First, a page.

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Obama's EPA Overreaches with the Navajo Nation

I address the EPA's overreaching in its treatment of the Navajo Nation in my latest column at American Issues Project. Last year the EPA approved a clean air permit for the Desert Rock coal-powered power plant, but this year, the Obama administration's EPA reneged on the permit, which is bad news for those living in the Navajo Nation. Here's a portion:

The Environmental Protection Agency flexed its muscles last month when it reneged on an air quality permit approved last year by the Bush administration for the construction of the Desert Rock coal-fired power plant that was scheduled to be built on the Navajo Nation in New Mexico. It was a dramatic move that further illustrated the boldness with which the Obama administration has been undoing the policies of the previous administration. And as with some of Obama's previous actions, this one will have a ripple effect throughout our economy as the EPA continues to undermine coal-powered energy production. Perhaps nowhere is that ripple effect on display more obviously than in the EPA's treatment of the Navajo Nation.

One of the reasons the EPA cited for the permit recall was that didn't consider integrated gasification-combined cycle (IGCC), which the EPA believes is a better technology for controlling greenhouse emissions. There are two noteworthy disadvantages with IGCC technology. First, IGCC is still experimental at this point, and with only about two IGCC plants in operation, there is limited data to provide the information needed to determine whether it is a good investment. The second is that the few IGCC plants that are in existence have shown that the technology is significantly more expensive to build and maintain.

What's particularly absurd is that the EPA denied the permit even though the technology the plant was going to use would have captured the vast majority of greenhouse gases. According to Steven Begay, executive director of Diné Power Authority of the Navajo Nation, Desert Rock was "a large-scale, coal-fired power plant that [would have offered] super-critical boiler technology with a series of emissions systems to capture 90 percent or more of some of the pollutants and set new standards as compared to old, existing coal-fired power plants."

Please read it all.


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Comments (6)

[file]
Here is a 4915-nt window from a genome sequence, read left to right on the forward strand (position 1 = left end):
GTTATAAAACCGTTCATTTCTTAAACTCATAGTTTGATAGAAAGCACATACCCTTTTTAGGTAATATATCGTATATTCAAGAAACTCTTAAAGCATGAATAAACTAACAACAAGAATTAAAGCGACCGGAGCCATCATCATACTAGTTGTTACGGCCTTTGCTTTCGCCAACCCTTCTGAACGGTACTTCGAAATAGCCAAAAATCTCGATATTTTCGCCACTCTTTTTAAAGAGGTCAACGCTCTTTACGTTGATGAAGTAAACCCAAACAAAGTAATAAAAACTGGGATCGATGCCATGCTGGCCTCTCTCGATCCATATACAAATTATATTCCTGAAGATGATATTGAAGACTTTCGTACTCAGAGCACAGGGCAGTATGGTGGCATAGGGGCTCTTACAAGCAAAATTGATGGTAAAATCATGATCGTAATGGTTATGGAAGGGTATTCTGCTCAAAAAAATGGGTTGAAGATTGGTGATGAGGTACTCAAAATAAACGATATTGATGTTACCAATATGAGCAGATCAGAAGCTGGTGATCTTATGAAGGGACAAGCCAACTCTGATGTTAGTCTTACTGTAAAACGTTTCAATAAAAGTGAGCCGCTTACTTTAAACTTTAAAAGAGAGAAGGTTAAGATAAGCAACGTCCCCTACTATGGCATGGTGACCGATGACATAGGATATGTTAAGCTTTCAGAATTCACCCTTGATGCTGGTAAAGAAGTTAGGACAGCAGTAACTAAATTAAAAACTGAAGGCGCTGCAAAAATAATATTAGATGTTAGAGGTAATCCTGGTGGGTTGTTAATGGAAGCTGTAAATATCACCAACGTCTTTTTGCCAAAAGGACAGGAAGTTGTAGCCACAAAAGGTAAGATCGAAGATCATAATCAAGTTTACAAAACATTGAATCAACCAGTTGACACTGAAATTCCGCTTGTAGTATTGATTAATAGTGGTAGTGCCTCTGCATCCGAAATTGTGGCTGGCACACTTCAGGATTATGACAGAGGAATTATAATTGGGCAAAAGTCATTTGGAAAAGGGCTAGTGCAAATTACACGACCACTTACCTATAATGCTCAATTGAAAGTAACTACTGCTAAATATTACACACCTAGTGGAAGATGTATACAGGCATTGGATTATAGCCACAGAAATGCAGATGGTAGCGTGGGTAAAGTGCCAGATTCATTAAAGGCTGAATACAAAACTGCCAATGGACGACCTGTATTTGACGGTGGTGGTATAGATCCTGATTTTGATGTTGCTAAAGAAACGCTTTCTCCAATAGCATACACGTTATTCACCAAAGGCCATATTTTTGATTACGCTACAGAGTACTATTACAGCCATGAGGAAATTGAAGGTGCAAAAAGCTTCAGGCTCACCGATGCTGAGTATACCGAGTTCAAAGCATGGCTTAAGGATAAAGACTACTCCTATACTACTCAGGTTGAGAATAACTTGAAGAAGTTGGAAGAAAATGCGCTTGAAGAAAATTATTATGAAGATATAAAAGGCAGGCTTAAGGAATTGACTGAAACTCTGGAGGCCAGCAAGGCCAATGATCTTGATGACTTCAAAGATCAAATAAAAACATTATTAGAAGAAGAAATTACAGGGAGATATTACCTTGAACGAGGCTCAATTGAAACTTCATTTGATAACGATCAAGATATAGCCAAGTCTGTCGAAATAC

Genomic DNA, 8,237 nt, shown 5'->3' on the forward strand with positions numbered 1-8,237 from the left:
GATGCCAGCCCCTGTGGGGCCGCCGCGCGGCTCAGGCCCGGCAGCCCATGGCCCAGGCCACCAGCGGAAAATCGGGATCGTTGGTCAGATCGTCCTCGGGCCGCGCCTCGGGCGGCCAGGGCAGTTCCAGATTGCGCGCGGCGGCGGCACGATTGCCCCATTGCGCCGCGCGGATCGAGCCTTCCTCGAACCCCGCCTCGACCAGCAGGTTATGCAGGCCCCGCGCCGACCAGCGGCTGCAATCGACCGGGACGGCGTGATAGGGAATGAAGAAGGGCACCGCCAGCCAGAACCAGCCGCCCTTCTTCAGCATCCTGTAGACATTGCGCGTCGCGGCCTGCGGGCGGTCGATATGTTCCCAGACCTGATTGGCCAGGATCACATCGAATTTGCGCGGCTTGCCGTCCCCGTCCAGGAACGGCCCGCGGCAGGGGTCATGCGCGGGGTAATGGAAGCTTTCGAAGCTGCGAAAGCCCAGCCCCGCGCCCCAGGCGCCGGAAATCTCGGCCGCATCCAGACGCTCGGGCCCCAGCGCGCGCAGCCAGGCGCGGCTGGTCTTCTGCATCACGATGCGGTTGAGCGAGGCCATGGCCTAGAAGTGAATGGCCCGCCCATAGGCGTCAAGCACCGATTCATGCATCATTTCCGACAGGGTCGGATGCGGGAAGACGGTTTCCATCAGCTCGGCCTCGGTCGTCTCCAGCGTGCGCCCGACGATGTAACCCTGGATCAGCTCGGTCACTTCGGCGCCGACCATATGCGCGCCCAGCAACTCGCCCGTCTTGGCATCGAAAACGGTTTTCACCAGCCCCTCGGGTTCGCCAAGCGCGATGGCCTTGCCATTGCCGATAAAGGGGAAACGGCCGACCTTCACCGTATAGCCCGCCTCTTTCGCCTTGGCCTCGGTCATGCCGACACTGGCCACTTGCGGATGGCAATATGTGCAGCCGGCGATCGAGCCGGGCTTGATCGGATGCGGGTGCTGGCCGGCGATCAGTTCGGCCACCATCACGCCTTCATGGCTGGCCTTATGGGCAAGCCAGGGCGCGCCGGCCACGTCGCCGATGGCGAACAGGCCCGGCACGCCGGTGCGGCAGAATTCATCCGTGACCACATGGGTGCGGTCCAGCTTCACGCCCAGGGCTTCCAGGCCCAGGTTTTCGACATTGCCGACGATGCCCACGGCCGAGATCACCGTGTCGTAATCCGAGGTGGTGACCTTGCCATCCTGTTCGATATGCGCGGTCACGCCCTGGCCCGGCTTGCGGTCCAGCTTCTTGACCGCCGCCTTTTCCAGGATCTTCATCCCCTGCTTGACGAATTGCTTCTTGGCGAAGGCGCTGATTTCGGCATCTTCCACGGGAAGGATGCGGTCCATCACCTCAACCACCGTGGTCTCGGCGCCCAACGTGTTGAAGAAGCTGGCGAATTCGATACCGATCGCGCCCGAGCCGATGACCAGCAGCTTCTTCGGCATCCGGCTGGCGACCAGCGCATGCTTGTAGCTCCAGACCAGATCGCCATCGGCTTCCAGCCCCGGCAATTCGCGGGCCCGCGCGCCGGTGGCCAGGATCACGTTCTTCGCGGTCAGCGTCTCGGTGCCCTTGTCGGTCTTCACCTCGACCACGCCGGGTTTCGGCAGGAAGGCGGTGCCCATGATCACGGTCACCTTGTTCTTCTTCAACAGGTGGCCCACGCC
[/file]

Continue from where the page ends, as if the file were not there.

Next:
As far as coal is concerned... (Below threshold)
GarandFan:

As far as coal is concerned, it all depends on who you talk to in the current administration, when you talk to them, and who their talking to. Wait until 2012 and both are campaigning in Pennsylvania and West Virginia. You won't find bigger coal supporters anywhere then. And as a bonus, they'll talk out of both sides of their mouths and out their asses at the same time.

Yet another example of the ... (Below threshold)
ExSubNuke:

Yet another example of the US Gov't going back on its word, concerning the Indians.

At least this time it's not a paleface that's the one responsible for it. Hey look, another racial barrier broken. Yay!

Half-white man speak with f... (Below threshold)
Gmac:

Half-white man speak with forked tongue. Cheat red man of natural and abundant energy source perpetrating poverty on reservation.

Yeah, I bet that went down real well with everyone involved on the other side of the table. Reneging on an already agreed upon energy plant that would have brought in more money than a casino and had the opportunity to provide real jobs and abundant affordable energy to a place where rampant povert is a way of life.

You can't alienate many people before they hold you accountable for your actions. He can kiss that voting block goodbye.

There are no rules except O... (Below threshold)
RScott:

There are no rules except Obama rules. Think of all the money we can save on trying to maintain those silly old hand-lettered documents in Washington.

I am constantly hearing abo... (Below threshold)
Madalyn:

I am constantly hearing about polls taken for this and that, and being 65 years old, I have never met one person that has been polled. I have friends and family from FL to PA, from WA to CA and in-between, so it can't be a regional thing. How does one get polled? There is Neilson polls, Harris polls, Gallup polls...
What's up?
madalyn

As a Native Navajo Indigeni... (Below threshold)

As a Native Navajo Indigenious to the land in Northern/Eastern Arizona it was basically a big ugly battle. This is not the first time the US Gov't went back on it's word, the EPA tends to get involved and create greater conflict in matters involving our Nation. As a matter of fact in doing so, has made it a crime to practice our Native Religious beliefs as well as our ceremonies, songs and prayers because they are the "Enviornmental Protection Agency", we come to find that means much, much, much, more! One wonders only what we can expect from them as the imply such limitations and requirement of what is supposed to be Sovereign Nations, you would think that by now we could be a part of the everchanging world as we see fit, without being regulated by the Government. We see clearly, without big brother trying to blind and bind our way!




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